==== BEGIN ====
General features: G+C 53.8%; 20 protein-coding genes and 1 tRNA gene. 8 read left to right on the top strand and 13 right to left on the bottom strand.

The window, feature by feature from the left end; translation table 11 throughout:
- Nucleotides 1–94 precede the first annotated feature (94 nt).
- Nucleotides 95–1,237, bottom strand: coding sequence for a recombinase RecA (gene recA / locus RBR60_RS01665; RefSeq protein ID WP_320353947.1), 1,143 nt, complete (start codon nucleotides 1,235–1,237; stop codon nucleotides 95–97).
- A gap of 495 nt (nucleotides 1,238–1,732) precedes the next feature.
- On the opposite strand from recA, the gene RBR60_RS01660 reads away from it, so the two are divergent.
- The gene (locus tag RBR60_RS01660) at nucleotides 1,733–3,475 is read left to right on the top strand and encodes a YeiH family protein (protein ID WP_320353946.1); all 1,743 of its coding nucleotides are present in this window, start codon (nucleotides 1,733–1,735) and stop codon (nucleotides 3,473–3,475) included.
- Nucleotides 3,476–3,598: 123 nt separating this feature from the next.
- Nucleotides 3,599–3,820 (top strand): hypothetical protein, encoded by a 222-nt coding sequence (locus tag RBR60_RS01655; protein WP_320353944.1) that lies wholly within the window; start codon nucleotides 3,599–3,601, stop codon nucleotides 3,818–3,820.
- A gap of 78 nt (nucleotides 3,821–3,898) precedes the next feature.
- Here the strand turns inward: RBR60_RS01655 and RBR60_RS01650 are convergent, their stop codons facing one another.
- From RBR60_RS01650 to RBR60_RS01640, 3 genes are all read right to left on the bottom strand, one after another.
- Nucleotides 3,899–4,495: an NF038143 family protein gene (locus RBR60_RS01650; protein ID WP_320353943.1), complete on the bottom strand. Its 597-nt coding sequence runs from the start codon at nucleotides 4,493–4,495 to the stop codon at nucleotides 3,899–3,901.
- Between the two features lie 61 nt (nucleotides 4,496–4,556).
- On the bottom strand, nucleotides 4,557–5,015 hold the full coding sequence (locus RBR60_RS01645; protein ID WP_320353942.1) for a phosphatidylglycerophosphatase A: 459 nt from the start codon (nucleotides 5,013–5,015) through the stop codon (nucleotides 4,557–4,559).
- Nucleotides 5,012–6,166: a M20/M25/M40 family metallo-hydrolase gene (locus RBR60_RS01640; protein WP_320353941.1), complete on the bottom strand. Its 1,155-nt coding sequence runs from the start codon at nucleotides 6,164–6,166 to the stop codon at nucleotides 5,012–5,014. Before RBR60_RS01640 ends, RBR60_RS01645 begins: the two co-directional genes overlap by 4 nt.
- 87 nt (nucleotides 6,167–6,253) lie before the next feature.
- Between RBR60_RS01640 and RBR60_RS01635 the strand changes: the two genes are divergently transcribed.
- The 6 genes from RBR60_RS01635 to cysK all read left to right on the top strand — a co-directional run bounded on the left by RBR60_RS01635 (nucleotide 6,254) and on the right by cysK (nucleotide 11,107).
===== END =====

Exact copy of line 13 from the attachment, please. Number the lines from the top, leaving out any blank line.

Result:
- Nucleotides 3,899–4,495: an NF038143 family protein gene (locus RBR60_RS01650; protein ID WP_320353943.1), complete on the bottom strand. Its 597-nt coding sequence runs from the start codon at nucleotides 4,493–4,495 to the stop codon at nucleotides 3,899–3,901.